Michelle Roche v. Aetna Inc, et al


NOT PRECEDENTIAL OPINION Coram: SMITH, Chief Judge, HARDIMAN and KRAUSE, Circuit Judges. Total Pages: 18. Judge: SMITH Authoring.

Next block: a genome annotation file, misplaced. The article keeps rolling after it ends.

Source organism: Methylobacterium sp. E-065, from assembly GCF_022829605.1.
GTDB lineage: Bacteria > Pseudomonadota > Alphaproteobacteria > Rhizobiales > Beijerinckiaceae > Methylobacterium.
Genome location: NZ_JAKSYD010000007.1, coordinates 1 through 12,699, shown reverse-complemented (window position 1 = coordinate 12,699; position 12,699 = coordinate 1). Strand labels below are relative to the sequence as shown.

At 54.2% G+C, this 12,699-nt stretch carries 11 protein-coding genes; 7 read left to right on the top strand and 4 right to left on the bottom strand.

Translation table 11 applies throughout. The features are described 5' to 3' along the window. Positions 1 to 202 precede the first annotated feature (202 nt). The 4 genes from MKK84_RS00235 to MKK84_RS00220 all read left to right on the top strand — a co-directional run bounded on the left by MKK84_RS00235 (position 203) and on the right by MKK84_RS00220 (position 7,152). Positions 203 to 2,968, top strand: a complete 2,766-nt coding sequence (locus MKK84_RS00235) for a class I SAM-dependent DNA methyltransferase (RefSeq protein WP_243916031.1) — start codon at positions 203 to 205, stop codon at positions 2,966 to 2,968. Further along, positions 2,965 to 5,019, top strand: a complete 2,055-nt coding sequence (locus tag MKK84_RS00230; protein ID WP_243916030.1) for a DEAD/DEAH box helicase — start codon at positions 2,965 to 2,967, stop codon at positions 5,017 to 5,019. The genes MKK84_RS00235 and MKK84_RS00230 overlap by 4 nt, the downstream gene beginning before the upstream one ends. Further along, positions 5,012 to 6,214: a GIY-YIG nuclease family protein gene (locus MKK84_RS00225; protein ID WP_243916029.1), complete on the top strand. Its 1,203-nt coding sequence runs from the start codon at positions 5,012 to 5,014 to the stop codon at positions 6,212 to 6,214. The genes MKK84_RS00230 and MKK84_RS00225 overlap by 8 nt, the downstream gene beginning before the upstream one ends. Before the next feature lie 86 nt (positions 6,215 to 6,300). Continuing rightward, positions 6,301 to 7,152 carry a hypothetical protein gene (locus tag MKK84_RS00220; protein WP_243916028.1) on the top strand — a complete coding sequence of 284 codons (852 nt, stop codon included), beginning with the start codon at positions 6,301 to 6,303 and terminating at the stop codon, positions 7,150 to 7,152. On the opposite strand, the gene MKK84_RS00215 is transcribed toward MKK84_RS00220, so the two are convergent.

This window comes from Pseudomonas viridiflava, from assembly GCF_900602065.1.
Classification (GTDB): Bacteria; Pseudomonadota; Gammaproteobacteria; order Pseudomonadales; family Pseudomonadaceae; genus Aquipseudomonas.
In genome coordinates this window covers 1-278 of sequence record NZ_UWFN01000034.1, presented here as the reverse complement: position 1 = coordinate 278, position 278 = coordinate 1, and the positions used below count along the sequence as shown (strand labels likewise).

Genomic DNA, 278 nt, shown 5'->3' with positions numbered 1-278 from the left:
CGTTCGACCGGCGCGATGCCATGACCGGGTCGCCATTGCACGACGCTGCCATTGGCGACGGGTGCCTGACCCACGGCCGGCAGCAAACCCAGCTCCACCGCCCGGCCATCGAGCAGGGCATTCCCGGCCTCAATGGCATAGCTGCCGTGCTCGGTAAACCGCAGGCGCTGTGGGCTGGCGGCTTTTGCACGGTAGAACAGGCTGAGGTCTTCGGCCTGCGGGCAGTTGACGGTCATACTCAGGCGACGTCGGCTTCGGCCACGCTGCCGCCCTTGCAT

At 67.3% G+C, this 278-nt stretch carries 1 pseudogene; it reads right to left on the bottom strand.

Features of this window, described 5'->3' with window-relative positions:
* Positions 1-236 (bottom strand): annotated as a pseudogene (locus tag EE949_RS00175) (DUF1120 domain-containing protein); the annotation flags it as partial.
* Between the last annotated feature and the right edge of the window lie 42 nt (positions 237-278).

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Case: 16-1712 Document: 003112559047 Page: 1 Date Filed: 03/09/2017 NOT PRECEDENTIAL UNITED STATES COURT OF APPEALS FOR THE THIRD CIRCUIT _____________ No. 16-1712 _____________ MICHELLE ROCHE, INDIVIDUALLY AND AS CLASS REPRESENTATIVE, Appellant v. AETNA, INC.; AETNA HEALTH, INC., A NJ CORP; AETNA HEALTH INSURANCE CO; AETNA LIFE INSURANCE, CO; RAWLINGS, CO _____________ On Appeal from the United States District Court for the District of New Jersey District Court No. 1-13-cv-03933 District Judge: The Honorable Noel L. Hillman Submitted Pursuant to Third Circuit L.A.R. 34.1(a) March 6, 2017 Before: SMITH, Chief Judge, HARDIMAN, and KRAUSE, Circuit Judges (Filed: March 9, 2017) _____________________ OPINION _____________________ SMITH, Chief Judge.  This disposition is not an opinion of the full court and pursuant to I.O.P. 5.7 does not constitute binding precedent. Case: 16-1712 Document: 003112559047 Page: 2 Date Filed: 03/09/2017 Aetna Life Insurance Company (“Aetna”), a health care plan administrator, took the position that Michelle Roche, a plan member, had to reimburse it for medical expenses it paid on behalf of Roche under the relevant benefits plan. Roche reimbursed Aetna but then filed this action, contending that she should not have had to reimburse Aetna. The District Court concluded that, before filing this action, Roche needed to exhaust her administrative remedies. On appeal, Roche argues that she was not required to exhaust those remedies. Because the plan unambiguously requires Roche to exhaust her remedies, we will affirm the judgment of the District Court. I Roche is a member of two health care benefit plans: an employee-group health plan sponsored by Bank of America (“the Bank of America Plan”) and a governmental health plan funded by the State of New Jersey (“the State Plan”), collectively (the “Plans”). The administrator of both Plans is Aetna.1 The Rawlings Company (“Rawlings”) is Aetna’s reimbursement claims vendor. On January 19, 2007, Roche was injured in a car accident in Pennsylvania. Between 2008 and 2010, the Plans provided Roche with $88,075.29 to cover medical expenses for her accident-related injuries. She received $1,473.57 from 1 Roche also sued Aetna Inc., Aetna Health Inc., and Aetna Health Insurance Co. 2 Case: 16-1712 Document: 003112559047 Page: 3 Date Filed: 03/09/2017 the Bank of America Plan and $86,601.72 from the State Plan. From 2010 to 2012, Rawlings sent Roche, through her personal injury attorney, notices informing Roche of her purported obligations under the Plans’ terms regarding Aetna’s right to recover the medical expenses it paid on Roche’s behalf in the event she received a settlement. Roche eventually recovered money via settlement from the tortfeasor involved in the car accident. On January 4, 2013, Roche’s personal injury attorney sent Rawlings a check for $88,075.29 as reimbursement for the amounts paid by the Plans for Roche’s accident-related injuries. II On May 28, 2013, Roche commenced the present case in New Jersey state court. Then, on June 25, 2013, Defendants removed the case from New Jersey state court under the Class Action Fairness Act of 2005 (“CAFA”), 28 U.S.C. § 1332(d). On August 1, 2013, Defendants filed a motion for summary judgment under Rule 56 or, in the alternative, to dismiss the complaint under Rule 12(b)(6) of the Federal Rules of Civil Procedure. In 2014, the District Court ordered limited jurisdictional discovery and dismissed Defendants’ motion without prejudice to refiling post-discovery. Following jurisdictional discovery, Defendants renewed their motion. 3 Case: 16-1712 Document: 003112559047 Page: 4 Date Filed: 03/09/2017 On February 29, 2016, the District Court granted the Defendants’ motion for summary judgment and dismissed the action without prejudice. Roche v. Aetna, Inc., 165 F. Supp. 3d 180, 190 (D.N.J. 2016). The District Court reasoned that Roche had failed to exhaust her administrative remedies and that exhaustion was not futile. Id. at 185–90. Roche then timely appealed. III2 We review grants of summary judgment de novo. See Cat Internet Servs., Inc. v. Providence Wash. Ins. Co., 333 F.3d 138, 141 (3d Cir. 2003) (citing Fogleman v. Mercy Hosp., Inc., 283 F.3d 561, 566 n.3 (3d Cir. 2002)). “Summary judgment was proper if, viewing the record in the light most favorable to [Roche], there is no genuine issue of material fact and [Defendants] are entitled to judgment as a matter of law.” Id. We exercise de novo review when examining the applicability of exhaustion principles to a plaintiff’s claim but review a decision as to the futility of exhaustion for an abuse of discretion. See Harrow v. Prudential Ins. Co. of Am., 279 F.3d 244, 248 (3d Cir. 2002). 2 The District Court had jurisdiction under CAFA, 28 U.S.C. § 1332(d), and supplemental jurisdiction over Roche’s individual claims under 28 U.S.C. § 1367. This Court has jurisdiction under 28 U.S.C. § 1291 because, although the District Court dismissed the action without prejudice, Roche stood on her complaint by not attempting to avail herself of the administrative process. See Ghana v. Holland, 226 F.3d 175, 180 (3d Cir. 2000). 4 Case: 16-1712 Document: 003112559047 Page: 5 Date Filed: 03/09/2017 IV This case focuses solely on the State Plan because Roche only brought claims under “non-ERISA governmental health insurance policies” and the Bank of America Plan is an ERISA-governed plan.3 A152–58. Roche conceded as much in the District Court. See Roche v. Aetna, Inc., 13-cv-03933, Doc. 35 at *5 n.2 (D.N.J. September 20, 2013) (“Plaintiff is only seeking damages arising from Defendants’ subrogation lien and/or reimbursement demand for benefits paid under the State Plan.”). We conclude that the State Plan required Roche to exhaust her remedies before filing in court. A ERISA exempts the State Plan from its coverage. Specifically, 29 U.S.C. § 1003(b)(1) exempts from coverage those employee benefit plans that are “governmental plan[s].” ERISA defines “governmental plan” as “a plan established or maintained for its employees by the Government of the United States, by the government of any State or political subdivision thereof, or by any agency or instrumentality of any of the foregoing.” 29 U.S.C. § 1002(32). The State Plan is a plan established by the State of New Jersey, specifically through the State Health Benefits Commission (“the Commission”), and it is therefore exempt “ERISA” is an acronym for the Employee Retirement Income Security Act of 1974. 3 5 Case: 16-1712 Document: 003112559047 Page: 6 Date Filed: 03/09/2017 from ERISA’s requirements. A240–52; see also N.J. Stat. Ann. § 52:14-17.25 et seq. The State Plan “is, in effect, the State of New Jersey acting as a selfinsurer.” Burley v. Prudential Ins. Co. of Am., 598 A.2d 936, 937 (N.J. Super. Ct. App. Div. 1991). Aetna administers the State Plan and “makes payments on claims on behalf of the State.” Id.; see also Neuner v. Horizon Blue Cross Blue Shield of New Jersey (In re Lymecare, Inc.), 301 B.R. 662, 674 (Bankr. D.N.J. Nov. 5, 2003) (observing that the State Plan “is administer[ed by] the [Commission] through contracts with several insurers . . . , under which the insurer provides the administrative services necessary to effectuate actual delivery of health care benefits and the payment of claims for benefits”). “The claims must, however, be authorized by” the Commission. Burley, 598 A.2d at 937. The Commission also has the power to develop rules and regulations regarding the State Plan. N.J. Stat. Ann. § 52:14-17.27. Those regulations are found in New Jersey Administrative Code § 17:9-1.1 et seq. The regulations governing the State Plan specifically address claim exhaustion. In relevant part, the regulations state, “Any member of the [State Plan] who disagrees with the decision of the carrier and has exhausted all appeals within the plan . . . may request that the matter be considered by the Commission.” 6 Case: 16-1712 Document: 003112559047 Page: 7 Date Filed: 03/09/2017 N.J. Admin. Code § 17:9-1.3(a). The regulations go on to describe how the Commission will handle appeals. Id. The regulations thus contemplate administrative appeals within the State Plan followed by appeals to the Commission prior to filing in court. B The State Plan also describes its process for appealing decisions made by Aetna as the plan administrator. First, the State Plan describes appealable decisions by Aetna as “adverse benefit determinations.” A247. “Adverse benefit determinations are decisions Aetna makes that result in denial, reduction, or termination of a benefit or the amount paid for it.” Id. The State Plan also lists typical reasons for an adverse benefit determination. Id. Those reasons include, but are not limited to, ineligibility or lack of coverage under the State Plan. Id. The State Plan further outlines the procedures following an adverse benefit determination: Aetna will send [the plan member] written notice of an adverse benefit determination. The notice will give the reason for the decision and will explain what steps [the plan member] must take if [he or she] wish[es] to appeal. The notice will also tell [the plan member] about [his or her] rights to receive additional information that may be relevant to the appeal. Requests for appeal must be made in writing within 180 days from the receipt of the notice. 7 Case: 16-1712 Document: 003112559047 Page: 8 Date Filed: 03/09/2017 Id. Following Aetna’s notice, the State Plan “provides for two levels of appeal, plus an option to seek external review of the adverse benefit determination” by the Commission. Id. The Plan member “must complete the two levels of appeal before bringing a lawsuit against the plan.” Id. In addition to outlining its appeals procedures, the State Plan provides Aetna with the discretion to exercise a “right of recovery.” A250. This right gives Aetna, as plan administrator, the authority “to recover from, and be reimbursed by, [a plan member] for all amounts th[e] Plan has paid” should a plan member, like Roche, “receive[] any payment from any [responsible tortfeasor] . . . as a result of an injury.” A251. To protect that right of recovery, the State Plan also provides for a right to “automatically” place a lien on any settlement related to an injury for which the State Plan paid benefits. Id. C Given the above regulations and plan terms, the State Plan required Roche to exhaust her administrative remedies when Aetna made its adverse benefit determination. Under the State Plan, adverse benefit determinations are certain decisions by Aetna requiring exhaustion of an appeals process prior to filing a lawsuit. As described earlier, an adverse benefit determination is one “that result[s] in denial, reduction, or termination of a benefit or the amount paid for it.” 8 Case: 16-1712 Document: 003112559047 Page: 9 Date Filed: 03/09/2017 A247; see also N.J. Admin. Code § 17:9-1.3(a) (“Any member of the [State Plan] who disagrees with the decision of the carrier and has exhausted all appeals within the plan . . . may request that the matter be considered by the Commission.”). Here, Aetna provided Roche with approximately $88,000 to cover her medical expenses following an accident. Roche then reached a settlement entitling her to compensation for her accident-related injuries. Exercising its right of recovery under the State Plan, Aetna decided to request reimbursement for the amount paid to cover Roche’s medical expenses after her receipt of settlement proceeds. That decision by Aetna is unquestionably one that results in the “reduction . . . of a benefit [to Roche] or the amount paid for it [by the State Plan].” A247; see also M.J. Paquet, Inc. v. N.J. Dep’t of Transp., 794 A.2d 141, 152 (N.J. 2002) (“Generally, the terms of an agreement are to be given their plain and ordinary meaning.”); Burley, 598 A.2d at 940 (applying New Jersey contract law to state benefits plan). Therefore, because Roche has yet to exhaust her administrative remedies as was required by the State Plan’s terms, she must do so before returning to court. Bolstering this conclusion are several of our cases interpreting when a claim is for “benefits due” under ERISA plans. 29 U.S.C. § 1132(a)(1)(B). A civil action under ERISA may be brought when a claim seeks “to recover benefits” due 9 Case: 16-1712 Document: 003112559047 Page: 10 Date Filed: 03/09/2017 to the plan member under the terms of the relevant plan. Id. In Levine v. United Healthcare Corp., 402 F.3d 156 (3d Cir. 2005), we held that claims by ERISA plan members to regain certain benefits after reimbursing their plan for those benefits were claims for “benefits due” under ERISA. Id. at 161–63. Following the Fourth and Fifth Circuits, we reasoned that such claims were contesting a decision denying benefits under the ERISA plan and therefore akin to challenges to decisions administering benefits. Id. at 163; see also Arana v. Ochsner Health Plan, 338 F.3d 433, 438 (5th Cir. 2003) (en banc) (“As it stands, [the plan member’s] benefits are under something of a cloud, for [the plan] is asserting a right to be reimbursed for the benefits it has paid for his account.”); Singh v. Prudential Health Care Plan, Inc., 335 F.3d 278, 291 (4th Cir. 2003) (“[The plan member’s] claim to recover the portion of her benefit that was diminished by her payment to Prudential under the unlawful subrogation term of the plan is no less a claim for recovery of a plan benefit under § 502(a) than if she were seeking recovery of a plan benefit that was denied in the first instance.”). As a result, in Levine, we concluded, “[The plan members’] claim [was] for benefits due. [They] have already paid back a portion of their benefits. Thus, they claim essentially that they are entitled to have certain health insurance claims paid under their ERISA plans.” Levine, 402 F.3d at 163. 10 Case: 16-1712 Document: 003112559047 Page: 11 Date Filed: 03/09/2017 We reaffirmed Levine’s reasoning in Wirth v. Aetna U.S. Healthcare, 469 F.3d 305 (3d Cir. 2006). The plan member in Wirth argued that his claim to recover money paid to reimburse a plan administrator was not a claim for benefits under the plan. Id. at 308. Citing Levine, we held that the plan member was actually seeking “benefits due” to him. Id. at 309 (citing Levine, 402 F.3d at 163). In sum, we stated: Here, as in Levine, the actions undertaken by the insurer resulted in diminished benefits provided to the [plan members]. That the bills and coins used to extinguish Aetna’s lien are not literally the same as those used to satisfy its obligation to cover [the plan member’s] injuries is of no import—“the benefits are under something of a cloud.” Id. (quoting Arana, 338 F.3d at 438). While these cases address language from ERISA and not from New Jersey law, they are persuasive because of similarities between ERISA and the State Plan’s terms. ERISA, like the State Plan at issue here, requires administrative exhaustion of claims following an “adverse benefits determination.” 29 C.F.R. § 2560.503-1; see also Harrow, 279 F.3d at 252 (“We apply the exhaustion requirement to ERISA benefit claims . . . .”); Weldon v. Kraft, Inc., 896 F.2d 793, 800 (3d Cir. 1990) (“Except in limited circumstances . . . , a federal court will not entertain an ERISA claim unless the plaintiff has exhausted the remedies available under the plan.”). Also like the State Plan, ERISA regulations define an adverse 11 Case: 16-1712 Document: 003112559047 Page: 12 Date Filed: 03/09/2017 benefit determination as “[a] denial, reduction, or termination of, or a failure to provide or make payment (in whole or in part) for, a benefit.” 29 C.F.R. § 2560.503-1(m)(4)(i). Therefore, as an ERISA plan member’s attempt to regain money that the member reimbursed to a plan must be administratively exhausted under ERISA, a functionally identical claim under the State Plan must also be administratively exhausted before the State Plan member files in court. Given the plain terms of the State Plan requiring exhaustion, New Jersey regulations requiring exhaustion, and analogous ERISA case law supporting our reading of the State Plan, we conclude that Roche needed to have exhausted her administrative remedies before filing in court. D Roche presents several arguments attempting to explain why she did not need to exhaust her administrative remedies. Each argument is unpersuasive.4 Roche first argues that Levine and Wirth are “inapplicable” here because those cases are ERISA cases. Blue Br. 13–14. In doing so, she fails to identify any meaningful distinction between the claims and plans in those cases and her own. Focusing on the text of the State Plan, Roche also contends that (1) reimbursement occurs “after the ‘coverage’ issue has already been resolved and, as 4 Because we conclude that Roche needed to exhaust her administrative remedies, we do not address Aetna’s alternative arguments for dismissal. 12 Case: 16-1712 Document: 003112559047 Page: 13 Date Filed: 03/09/2017 such, [reimbursement] cannot effect [sic] the extent, nature or provision of insurance”; (2) the State Plan’s “separate” right of recovery section “does not provide for administrative review” and so no exhaustion was required; and (3) the placement of an automatic lien on settlements demonstrates that the State Plan “did not intend for appeals” of Aetna’s decisions to seek reimbursement. Blue Br. 16–17. Simply put, those arguments are not supported by the text of the State Plan and do nothing to undercut the State Plan’s plain language that a decision by Aetna requires exhaustion when it “result[s] in denial, reduction, or termination of a benefit or the amount paid for it.” A247. Roche further observes that Aetna failed to comprehensively follow the State Plan’s terms by not providing notice of appeal procedures. Blue Br. 18. She argues that a particular ERISA regulation extinguishing exhaustion requirements in the absence of notice should apply to the State Plan. Gray Br. 2–3 (citing 45 C.F.R. § 147.136). While Roche may be correct that Aetna gave no notice of the State Plan’s appeal procedures, she fails to explain why we should apply an ERISA regulation to the State Plan and why that ERISA regulation would apply given that the State Plan payments here occurred between 2008 and 2010 but the regulation covered, at the earliest, plan years “on or after September 23, 2010.” Interim Final Rules for Group Health Plans and Health Insurance Issuers Relating 13 Case: 16-1712 Document: 003112559047 Page: 14 Date Filed: 03/09/2017 to Internal Claims and Appeals and External Review Processes under the Patient Protection and Affordable Care Act, 75 Fed. Reg. 43,330, 43,364 (July 23, 2010). Although we earlier analogized to our case law interpreting ERISA, a similar analogy is unpersuasive here for a simple reason: neither the State Plan nor New Jersey law contains the language found in the ERISA regulation Roche cites or includes other language extinguishing the exhaustion requirement in the absence of notice. See A247; N.J. Admin. Code § 17:9-1.3. Finally, Roche was in possession of the appeal procedures and offers no reason for why she could not have appealed other than her mistaken belief that no adverse benefit determination had been made. Thus, given the lack of any State Plan term or New Jersey regulation waiving exhaustion and Roche’s possession of the appeal procedures, the initial lack of notice of those procedures did not extinguish the State Plan’s exhaustion requirement. Roche also offers a series of five arguments that broadly challenge the application of an exhaustion requirement to her claims. First, she contends that exhaustion “was intended to provide an appeal mechanism whereby medical professionals could evaluate” benefits determinations. Blue Br. 19. Roche offers nothing to support her assertion that review by medical professionals is the only purpose of exhaustion. She also provides no explanation for why that general 14 Case: 16-1712 Document: 003112559047 Page: 15 Date Filed: 03/09/2017 purpose for exhaustion requires us to ignore the plain terms of the State Plan and New Jersey regulations requiring exhaustion. See M.J. Paquet, 794 A.2d at 152. Second, she argues that claims of “across-the-board” errors were not meant to be exhausted. Blue Br. 20. This argument is unpersuasive because Roche points to no “across-the-board” policy by Aetna in deciding to exercise its right to recovery. Third, she states that, even if ERISA applies, we should not require exhaustion “as [a] matter[] of the Court’s inherent adjudicatory power and of the policy underlying exhaustion.” Blue Br. 23. Roche again provides no support for that conclusion. Fourth, according to Roche, exhaustion does not apply to questions of law and the issues presented here involve “only a question of law.” Blue Br. 23– 24 (citing cases). This argument fails to account for the State Plan’s terms. This case squarely involves Aetna’s decision to seek reimbursement, which is one that resulted in the “reduction . . . of a benefit [to Roche] or the amount paid for it [by the State Plan]” and one that required exhaustion under the State Plan. A247. Neither Roche’s brief nor the cases she cites provides support for the proposition that we should ignore the State Plan’s plain terms and New Jersey regulations because this case may also involve questions of law. Cf. Harrow, 279 F.3d at 253–54. Doing so would likely undermine the exhaustion requirement under the State Plan as many adverse benefit determinations are likely related to questions of 15 Case: 16-1712 Document: 003112559047 Page: 16 Date Filed: 03/09/2017 law. Finally, Roche observes, without support, that claims for breach of fiduciary duty under ERISA need not be exhausted, and so, presumably, her claims for breach of fiduciary duty under New Jersey law need not be either. Blue Br. 24–25. Even assuming that Roche’s analogy between ERISA and New Jersey law is accurate, Roche may not restyle her challenge to Aetna’s benefits determination as a fiduciary claim to avoid exhaustion under the State Plan. See Harrow, 279 F.3d at 253 (“Plaintiffs cannot circumvent the exhaustion requirement by artfully pleading benefit claims as breach of fiduciary duty claims.”); see also Beaver v. Magellan Health Servs., Inc., 80 A.3d 1160, 1167–68 (N.J. Super. Ct. App. Div. 2013) (rejecting inclusion of breach of fiduciary duty claims in complaint to avoid jurisdiction in New Jersey Superior Court and noting “Plaintiff cannot avoid [jurisdiction] by cloaking his claims under the mantle of contract and tort”). Roche last insists that the District Court abused its discretion in concluding that exhaustion would not be futile here. We have held that “[a] plaintiff is excused from exhausting administrative procedures under ERISA if it would be futile to do so.” Harrow, 279 F.3d at 249. Although New Jersey courts appear to recognize this exception to administrative exhaustion as well, see L.W. v. Egg Harbor Twp. Bd. of Educ., No. A-0928-12T1, 2015 WL 1013164, at *4 (N.J. Super. Ct. App. Div. Mar. 10, 2015) (citing Harrow, 279 F.3d at 250), it is unclear 16 Case: 16-1712 Document: 003112559047 Page: 17 Date Filed: 03/09/2017 whether the futility exception would apply in light of clear language mandating exhaustion in both the State Plan and the New Jersey regulation. Even assuming the futility exception applies here, the District Court did not abuse its discretion in concluding that Roche failed to demonstrate the futility of exhaustion. To determine whether exhaustion would be futile, we consider a nonexclusive list of factors: (1) whether plaintiff diligently pursued administrative relief; (2) whether plaintiff acted reasonably in seeking immediate judicial review under the circumstances; (3) existence of a fixed policy denying benefits; (4) failure of the insurance company to comply with its own internal administrative procedures; and (5) testimony of plan administrators that any administrative appeal was futile. Harrow, 279 F.3d at 250. Roche has the burden of establishing futility. See D’Amico v. CBS Corp., 297 F.3d 287, 293 (3d Cir. 2002) (“A party invoking this exception must provide a clear and positive showing of futility before the District Court.” (citing Harrow, 279 F.3d at 249–50)); L.W., 2015 WL 1013164, at *4. The only factor weighing in Roche’s favor is Aetna’s lack of compliance with its procedures when it failed to provide Roche with notice of the State Plan’s appeal procedures. The District Court reasonably determined that Aetna’s failure to do so does not overcome the other relevant factors, which all weigh in Aetna’s favor. Roche has not attempted to pursue administrative relief. Instead, she sought judicial relief having made no meaningful attempt to respond to Rawlings’ letters 17 Case: 16-1712 Document: 003112559047 Page: 18 Date Filed: 03/09/2017 asserting Aetna’s right to recovery under the State Plan. As noted earlier, she provides no evidence of a fixed Aetna policy denying reimbursement claims. She similarly offers no testimony from an Aetna official regarding the futility of an appeal. In sum, no abuse of discretion occurred here because Roche has not demonstrated that exhaustion would be futile.5 V For the reasons stated above, we will affirm the District Court’s grant of summary judgment and dismissal of Roche’s complaint without prejudice. 5 In passing, Roche argues the District Court erred in denying her request for discovery. Blue Br. 29–30 (citing Roche v. Aetna Inc., 13-cv-3933, Doc. 35-3 (D.N.J. September 20, 2013)). We review the District Court’s decision for abuse of discretion, Shelton v. Bledsoe, 775 F.3d 554, 559 (3d Cir. 2015), and conclude that no abuse of discretion occurred. In the District Court, Roche failed to identify with specificity what “particular information” she sought and, more importantly, “how, if disclosed, it would [have] preclude[d] summary judgment.” Id. at 568. 18